Pathetic planning produces piss poor performance

This was an adage of my first manager 20 years ago and although I would not voice it quite as he did, I do believe great planning is the key to business success.

Over the years there have been times when businesses I have been involved with have not produced the results we hoped for/expected. Almost invariably a key factor was that proper planning was not done, or that plans, once drawn up, were not reviewed and revised as the business developed. Conversely, businesses with clear goals, expressed in a plan which is regularly revisited find it much easier to achieve the results they want. 

I heard today from two businesses I work with who have just found out that they have reached the finals of the Somerset Business of the Year Awards. In both cases the business owners had clear goals from the outset. They knew what they wanted to achieve and have worked tirelessly to achieve it. Yes, they have encountered hurdles along the way – sometimes seemingly insurmountable ones – but their clear planning has helped them focus on what is really important to them. This in turn has helped them build great businesses.


So, if you want to succeed in business my best advice is to plan for success, rather than leaving your business in the rather fickle hands of fate.




Posted via email from Jop

Finance for Non-finance Managers – Bristol

Are you a Small Business Owner or Manager with great products/services and good clients?

 Do you sometimes have one of the following issues:

  • Your making sales, but your business has no money, or you don’t know if you have any money
  • You would have money if your customer’s weren’t hanging onto it!
  • You have no idea how to make the most of the financial information  you pay your accountant to provide annually

If you face any of the above challenges then come along to the Finance for Non-finance Managers workshop.

You will come away from the day with tools and an action plan which will help you:

  •  Understand the financial position of your company
  • Use your financial information to make better business decisions
  • Plan for financial success!
  • A free e-book on finance for non-finance managers


all day course

Wednesday 2nd December 2009

Engineer’s House, Bristol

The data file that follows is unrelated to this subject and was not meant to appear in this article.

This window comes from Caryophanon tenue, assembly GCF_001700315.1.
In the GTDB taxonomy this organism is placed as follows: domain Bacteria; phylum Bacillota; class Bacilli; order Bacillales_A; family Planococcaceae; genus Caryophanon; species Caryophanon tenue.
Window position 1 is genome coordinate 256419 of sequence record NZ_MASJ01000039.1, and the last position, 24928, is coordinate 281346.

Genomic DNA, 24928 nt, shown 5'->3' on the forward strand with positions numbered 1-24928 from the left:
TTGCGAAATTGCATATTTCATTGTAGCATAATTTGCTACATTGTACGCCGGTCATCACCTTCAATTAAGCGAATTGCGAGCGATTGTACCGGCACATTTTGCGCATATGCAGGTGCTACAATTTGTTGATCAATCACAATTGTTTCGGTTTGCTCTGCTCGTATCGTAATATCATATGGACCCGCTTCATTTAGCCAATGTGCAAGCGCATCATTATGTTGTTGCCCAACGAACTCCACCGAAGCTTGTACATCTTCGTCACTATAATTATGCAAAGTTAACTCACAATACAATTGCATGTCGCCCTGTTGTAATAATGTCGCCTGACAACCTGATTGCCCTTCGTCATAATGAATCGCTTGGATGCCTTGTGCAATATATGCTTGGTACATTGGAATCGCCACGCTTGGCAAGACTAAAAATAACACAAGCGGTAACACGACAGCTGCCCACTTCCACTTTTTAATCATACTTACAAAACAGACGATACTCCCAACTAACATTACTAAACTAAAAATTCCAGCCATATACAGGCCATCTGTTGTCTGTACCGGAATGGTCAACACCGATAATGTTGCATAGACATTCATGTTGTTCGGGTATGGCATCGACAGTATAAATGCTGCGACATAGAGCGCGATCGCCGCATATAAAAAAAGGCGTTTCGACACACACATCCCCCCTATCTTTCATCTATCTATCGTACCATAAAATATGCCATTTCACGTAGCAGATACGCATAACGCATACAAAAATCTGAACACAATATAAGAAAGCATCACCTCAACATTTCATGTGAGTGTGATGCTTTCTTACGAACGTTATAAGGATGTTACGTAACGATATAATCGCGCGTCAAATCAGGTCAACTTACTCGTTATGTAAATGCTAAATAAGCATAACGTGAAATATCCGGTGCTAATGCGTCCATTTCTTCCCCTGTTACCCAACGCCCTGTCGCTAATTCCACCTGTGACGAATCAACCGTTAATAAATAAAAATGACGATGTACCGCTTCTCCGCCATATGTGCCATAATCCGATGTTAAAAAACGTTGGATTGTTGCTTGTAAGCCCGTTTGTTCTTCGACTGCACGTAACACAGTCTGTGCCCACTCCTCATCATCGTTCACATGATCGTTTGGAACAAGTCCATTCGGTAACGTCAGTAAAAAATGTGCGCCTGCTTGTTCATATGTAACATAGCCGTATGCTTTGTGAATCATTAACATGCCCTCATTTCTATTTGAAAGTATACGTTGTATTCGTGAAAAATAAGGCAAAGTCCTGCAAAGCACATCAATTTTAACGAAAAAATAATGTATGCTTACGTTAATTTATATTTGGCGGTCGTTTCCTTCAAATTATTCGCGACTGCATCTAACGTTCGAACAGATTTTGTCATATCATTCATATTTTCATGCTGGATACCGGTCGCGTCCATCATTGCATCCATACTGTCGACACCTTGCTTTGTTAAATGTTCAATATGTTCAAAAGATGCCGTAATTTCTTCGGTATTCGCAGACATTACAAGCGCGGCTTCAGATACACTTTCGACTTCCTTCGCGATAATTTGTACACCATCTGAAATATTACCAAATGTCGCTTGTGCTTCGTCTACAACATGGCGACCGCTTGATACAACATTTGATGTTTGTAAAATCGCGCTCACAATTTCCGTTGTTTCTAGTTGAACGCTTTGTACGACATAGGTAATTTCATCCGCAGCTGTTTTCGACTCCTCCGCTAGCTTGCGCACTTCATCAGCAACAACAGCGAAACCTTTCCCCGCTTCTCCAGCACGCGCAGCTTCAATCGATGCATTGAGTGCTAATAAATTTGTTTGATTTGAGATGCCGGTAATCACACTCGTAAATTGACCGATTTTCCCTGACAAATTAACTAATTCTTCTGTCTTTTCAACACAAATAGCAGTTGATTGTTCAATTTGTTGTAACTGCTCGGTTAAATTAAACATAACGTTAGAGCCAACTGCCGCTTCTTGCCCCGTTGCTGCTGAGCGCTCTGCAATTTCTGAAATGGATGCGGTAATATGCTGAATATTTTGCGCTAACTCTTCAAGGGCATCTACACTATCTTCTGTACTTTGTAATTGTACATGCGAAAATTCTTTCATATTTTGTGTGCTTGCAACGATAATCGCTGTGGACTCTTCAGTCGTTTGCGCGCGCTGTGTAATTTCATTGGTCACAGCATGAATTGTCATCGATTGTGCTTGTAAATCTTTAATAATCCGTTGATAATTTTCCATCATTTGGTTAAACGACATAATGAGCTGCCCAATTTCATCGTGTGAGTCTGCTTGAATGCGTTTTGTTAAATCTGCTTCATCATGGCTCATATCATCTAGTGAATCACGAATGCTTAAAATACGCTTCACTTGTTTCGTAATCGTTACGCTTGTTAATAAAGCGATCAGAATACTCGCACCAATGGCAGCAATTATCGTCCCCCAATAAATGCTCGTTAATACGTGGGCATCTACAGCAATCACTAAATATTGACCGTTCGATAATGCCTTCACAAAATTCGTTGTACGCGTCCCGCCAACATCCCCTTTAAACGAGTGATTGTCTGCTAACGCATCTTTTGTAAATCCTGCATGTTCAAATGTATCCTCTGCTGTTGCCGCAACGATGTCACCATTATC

Invest in your business and reserve a place by

emailing or calling 01749 685 252

Greeting the working week with a sun salutation

It’s Monday morning and my yoga class has been cancelled. I’m gutted.

For many of you the idea of spending the first few hours of your working week in downward dog with your bum up in the air might seem a luxury, but for me it plays an integral part setting me up for the week.

When I’m stressed I find it hard to focus. For me, my head feels as if it’s filled with a scribble, just like a Jackson Pollock painting. Yoga helps me see the blank canvas. It helps my attitude, my productivity and gives me the ability to focus what is really important. An hour of yoga saves me many hours of running around like a headless chicken. It’s not a luxury – It’s a return on investment.

Clarity of thinking is really important when you’re running a business. It doesn’t matter what you do to get this. Yoga may be too hippy-dippy for you. Fiona, the other half of Bright Dimension goes running. In fact her best ideas materialise whilst she is out on a run.

How do you gain clarity?


Posted via email from Jop

Collecting the Cash

Piggy Bank

In these turbulent times it is more important than ever to be on top of cash collection. However, many small business owners find it a real challenge to chase customers who are late paying.

A phrase we hear often is, They’re a really good customer, so I don’t want to annoy them by chasing for payment”. Let’s just analyse that sentence for a minute. Why are these customers good for your business? Because they allow you to do lots of work for free? Surely, a good customer is one who appreciates your efforts and is happy to pay because they value you. If you have done the work you agreed with your customer, to the level they expected, why should they not pay the agreed price in the agreed time period?

So don’t be shy about collecting YOUR money.

Other problems we see regularly are:

              Not setting payment terms up front

If you have not agreed when the customer should pay BEFORE the work is done, you will struggle to collect the money in a reasonable time frame. Make sure your terms of engagement/purchase confirmation clearly state when you expect to be paid.

              Setting unnecessarily long payment terms

Don’t assume that you have to offer customers 30 or 60 day payment terms. Start from a position of offering zero payment terms and only offer extended terms if there is a commercial advantage in doing so. Bear in mind that even if you offer 30 day terms you will most probably be paid later than that. As you don’t know the financial position of all your customers the only safe money is the money in your bank account.

              Not sending invoices out promptly

If you do not send out your invoices as soon as the work is complete, you automatically build a lag before you receive payment. Invoicing is a chore, but regular invoicing is vital to achieving financial stability.


The most common reason small businesses fail is because they run out of cash.

The most common reason they run out of cash is because they do not collect the money they are owed quickly enough, or allow debts to go bad.

Make sure you business succeeds by being cash collection savvy.

Posted via email from Jop